Uh, that would be a no. Kiddos, if you want be a ballet dancer, recreationally or professionally, you gotta speak the lingo. So today, let’s talk about the language of pointe shoes. And to talk about that, we have to understand how they’re made.
To create a traditional paste shoe, the fabric, leather and other components need to be shaped on a form, or last. Layers of canvas, burlap or muslin with paste and sometimes flour are often hand-formed for the box, baked for hours, and dried for sometimes weeks. Often, shoes are formed from the inside and then turned right-side-out for the final touches like binding. Most pointe shoes have no left or right until they are broken in by the dancer. (Just to clarify for the real newbs out there: There is no wood tip or block in a pointe shoe!)
Each part of a pointe shoe, from the tip or platform on which the dancer balances when on pointe, to the thin and carefully sewn drawstring cover, or binding, has a name. So just for you, I’ve compiled this glossary of basic pointe shoe terms that you should know:
Binding: the fabric channel through which the drawstring runs
Box or Block: the stiff toe cup that encases the toes
Box liner: the soft fabric that lines the inside of the box
Crown: the vertical height between the vamp and the sole
Girth: the measurement around the widest part of the foot, at the metatarsals at the ball of the foot
High Profile: a pointe shoe box, often cylindrical, with a relatively large space between the outer sole and the top of the box, better for higher insteps.
Last: A last is designed to create a shape by replicating the form of a dancer’s foot. Every style, size and width requires its own last.
Low Profile: a pointe shoe box with a generally flat shape and a relatively small space between the outer sole and the top of the box, better for lower insteps
Metatarsals: the five bones between the ankle and the toes. Pointe shoe fitting is especially concerned with the area near the ball of the foot.
Outer Sole: the bottom part of the shoe, usually made of synthetic or leather, which is in contact with the floor when the dancer stands in the normal flat position
Platform: the part of the pointe shoe on which the dancer stands when en pointe
Pronation: the rolling inward of the foot so that when standing flat, more weight is on the ball of the foot than on the outside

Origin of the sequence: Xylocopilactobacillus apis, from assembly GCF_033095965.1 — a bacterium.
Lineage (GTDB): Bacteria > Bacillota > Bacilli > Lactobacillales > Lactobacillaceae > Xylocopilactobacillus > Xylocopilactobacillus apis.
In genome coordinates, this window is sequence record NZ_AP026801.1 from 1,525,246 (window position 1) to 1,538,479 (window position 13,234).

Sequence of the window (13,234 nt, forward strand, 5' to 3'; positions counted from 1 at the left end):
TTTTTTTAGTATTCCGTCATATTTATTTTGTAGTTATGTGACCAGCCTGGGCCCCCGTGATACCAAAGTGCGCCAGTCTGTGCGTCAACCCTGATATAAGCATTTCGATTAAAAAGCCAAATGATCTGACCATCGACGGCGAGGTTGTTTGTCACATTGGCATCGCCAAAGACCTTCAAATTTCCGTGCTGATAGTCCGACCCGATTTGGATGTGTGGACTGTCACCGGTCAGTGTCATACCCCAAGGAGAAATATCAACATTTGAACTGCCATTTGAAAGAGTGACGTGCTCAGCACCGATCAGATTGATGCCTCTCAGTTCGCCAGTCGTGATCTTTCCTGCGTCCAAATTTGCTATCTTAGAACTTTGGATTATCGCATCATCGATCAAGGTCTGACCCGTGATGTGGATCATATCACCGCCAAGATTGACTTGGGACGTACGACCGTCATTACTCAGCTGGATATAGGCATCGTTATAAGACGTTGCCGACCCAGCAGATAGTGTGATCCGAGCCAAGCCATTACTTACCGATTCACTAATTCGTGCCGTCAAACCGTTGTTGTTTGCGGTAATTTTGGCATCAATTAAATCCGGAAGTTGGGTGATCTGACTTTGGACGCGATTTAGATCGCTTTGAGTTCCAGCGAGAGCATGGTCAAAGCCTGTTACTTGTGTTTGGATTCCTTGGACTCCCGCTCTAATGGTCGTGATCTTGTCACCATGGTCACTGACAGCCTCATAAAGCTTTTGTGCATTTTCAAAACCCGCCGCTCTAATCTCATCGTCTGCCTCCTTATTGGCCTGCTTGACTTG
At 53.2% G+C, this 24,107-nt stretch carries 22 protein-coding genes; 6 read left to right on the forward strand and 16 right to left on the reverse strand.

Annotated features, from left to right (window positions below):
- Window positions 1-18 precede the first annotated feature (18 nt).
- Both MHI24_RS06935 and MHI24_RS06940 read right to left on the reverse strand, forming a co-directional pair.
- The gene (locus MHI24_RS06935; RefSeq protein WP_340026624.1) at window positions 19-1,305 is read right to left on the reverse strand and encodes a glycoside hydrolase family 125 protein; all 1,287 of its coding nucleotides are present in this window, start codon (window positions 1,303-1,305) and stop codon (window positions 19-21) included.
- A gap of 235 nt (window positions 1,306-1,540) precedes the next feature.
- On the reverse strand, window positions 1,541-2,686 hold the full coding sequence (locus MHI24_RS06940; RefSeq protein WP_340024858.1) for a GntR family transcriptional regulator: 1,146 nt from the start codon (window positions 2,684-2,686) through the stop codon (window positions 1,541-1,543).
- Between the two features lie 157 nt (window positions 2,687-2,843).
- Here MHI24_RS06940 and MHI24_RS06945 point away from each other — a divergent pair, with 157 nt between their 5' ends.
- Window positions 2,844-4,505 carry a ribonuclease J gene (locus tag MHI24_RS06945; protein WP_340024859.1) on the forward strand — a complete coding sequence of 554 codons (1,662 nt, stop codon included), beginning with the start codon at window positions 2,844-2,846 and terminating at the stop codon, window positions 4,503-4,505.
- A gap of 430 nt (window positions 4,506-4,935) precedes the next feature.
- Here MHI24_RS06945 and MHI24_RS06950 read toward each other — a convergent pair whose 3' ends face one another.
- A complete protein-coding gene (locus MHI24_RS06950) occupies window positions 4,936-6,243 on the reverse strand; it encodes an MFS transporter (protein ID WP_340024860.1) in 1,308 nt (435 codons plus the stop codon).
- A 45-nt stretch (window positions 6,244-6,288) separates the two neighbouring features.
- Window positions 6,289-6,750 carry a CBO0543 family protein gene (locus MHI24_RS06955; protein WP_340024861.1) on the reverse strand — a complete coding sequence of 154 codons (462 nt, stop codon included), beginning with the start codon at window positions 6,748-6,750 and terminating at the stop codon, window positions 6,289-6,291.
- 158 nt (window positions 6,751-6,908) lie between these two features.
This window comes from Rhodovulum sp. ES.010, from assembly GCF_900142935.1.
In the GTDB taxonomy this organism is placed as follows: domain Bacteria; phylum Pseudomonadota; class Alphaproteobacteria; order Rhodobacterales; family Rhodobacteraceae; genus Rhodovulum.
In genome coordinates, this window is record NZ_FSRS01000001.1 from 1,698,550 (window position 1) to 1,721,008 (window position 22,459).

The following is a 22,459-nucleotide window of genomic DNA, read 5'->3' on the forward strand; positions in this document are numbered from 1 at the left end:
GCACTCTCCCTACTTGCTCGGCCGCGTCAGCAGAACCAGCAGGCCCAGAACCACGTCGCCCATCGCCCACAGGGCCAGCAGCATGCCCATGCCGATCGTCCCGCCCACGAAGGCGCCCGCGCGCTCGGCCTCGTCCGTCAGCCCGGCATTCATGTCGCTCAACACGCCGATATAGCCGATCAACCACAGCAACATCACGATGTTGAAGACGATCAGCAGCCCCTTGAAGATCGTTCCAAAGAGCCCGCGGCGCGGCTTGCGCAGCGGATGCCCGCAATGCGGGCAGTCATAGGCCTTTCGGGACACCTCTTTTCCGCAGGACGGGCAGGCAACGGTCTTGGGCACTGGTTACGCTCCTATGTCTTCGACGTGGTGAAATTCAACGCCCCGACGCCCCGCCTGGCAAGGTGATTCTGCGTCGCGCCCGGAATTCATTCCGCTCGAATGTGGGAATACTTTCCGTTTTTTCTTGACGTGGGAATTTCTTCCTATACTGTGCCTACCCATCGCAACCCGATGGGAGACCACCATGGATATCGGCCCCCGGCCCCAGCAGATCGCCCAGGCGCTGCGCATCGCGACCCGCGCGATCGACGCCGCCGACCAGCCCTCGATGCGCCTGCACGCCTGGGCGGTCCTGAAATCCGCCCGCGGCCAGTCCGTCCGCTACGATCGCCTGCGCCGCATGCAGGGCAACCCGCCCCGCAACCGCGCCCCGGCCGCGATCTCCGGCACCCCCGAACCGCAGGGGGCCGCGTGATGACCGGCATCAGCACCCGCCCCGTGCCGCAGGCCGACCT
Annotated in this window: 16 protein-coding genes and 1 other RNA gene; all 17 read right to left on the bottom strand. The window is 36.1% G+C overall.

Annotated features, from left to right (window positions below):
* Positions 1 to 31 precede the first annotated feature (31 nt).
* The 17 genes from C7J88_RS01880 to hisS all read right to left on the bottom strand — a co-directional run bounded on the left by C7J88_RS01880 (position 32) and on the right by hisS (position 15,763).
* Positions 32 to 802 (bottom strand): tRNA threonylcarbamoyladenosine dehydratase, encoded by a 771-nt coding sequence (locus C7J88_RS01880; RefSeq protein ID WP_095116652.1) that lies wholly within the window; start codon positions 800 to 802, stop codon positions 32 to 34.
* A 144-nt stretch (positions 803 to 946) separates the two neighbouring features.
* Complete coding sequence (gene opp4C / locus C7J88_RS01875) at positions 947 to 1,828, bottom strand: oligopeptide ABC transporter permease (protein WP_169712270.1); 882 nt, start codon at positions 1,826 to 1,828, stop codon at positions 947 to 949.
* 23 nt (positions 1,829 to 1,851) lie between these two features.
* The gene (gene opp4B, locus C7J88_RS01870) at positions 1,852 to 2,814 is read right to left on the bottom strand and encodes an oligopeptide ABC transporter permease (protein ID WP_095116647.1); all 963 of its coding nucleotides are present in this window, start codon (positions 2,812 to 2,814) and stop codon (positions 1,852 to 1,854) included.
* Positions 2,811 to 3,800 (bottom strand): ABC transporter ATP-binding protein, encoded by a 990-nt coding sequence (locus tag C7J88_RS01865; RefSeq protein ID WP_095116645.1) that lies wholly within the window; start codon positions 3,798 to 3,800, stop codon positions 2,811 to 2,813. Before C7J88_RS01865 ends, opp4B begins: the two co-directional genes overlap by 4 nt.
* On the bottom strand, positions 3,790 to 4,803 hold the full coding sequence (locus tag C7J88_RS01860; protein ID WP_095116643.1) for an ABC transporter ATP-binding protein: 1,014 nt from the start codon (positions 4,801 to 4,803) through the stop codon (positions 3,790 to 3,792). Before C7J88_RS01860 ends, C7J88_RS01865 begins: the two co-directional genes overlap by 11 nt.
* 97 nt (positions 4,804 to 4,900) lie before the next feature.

Quarter: the part of the shoe covering the sides and heel of the foot
Shank: the stiff insole that provides support; Created from the leatherboard or redboard, this is the backbone of a pointe shoe. It is located under the socklining and provides support to the arch. A dancer’s strength and technical ability determine shank preference.
Side Wings: Side wings are an extension of the box and provide lateral support.
Side Quarters: the sections of satin from the side seams to the back of the stay
Sockliner: the soft fabric that lies directly underneath the foot and runs the length of the shoe
Sole: Made of either buffed or scored leather to provide traction, the sole is internally stitched to the upper.
Stay: fabric that covers the seam in the back of the shoe at the dancer’s heel
Throat: open area located between side seams at the center front of the shoe is the throat. It gives shape to the upper which accentuates a dancer’s arch.
Vamp: the section of the shoe “upper” measured from the platform back to and including the binding. A longer vamp can help draw the foot closer to the shank for more support on pointe, so that the foot doesn’t overextend.
Vamp Elastic: wide, firm elastic sewn at the throat of the shoe to extend the vamp and cover the top of the foot
Winged Box: a box with extra-long, stiff sides
One thought on “So is vamp short for … vampire?”
Love the funny title
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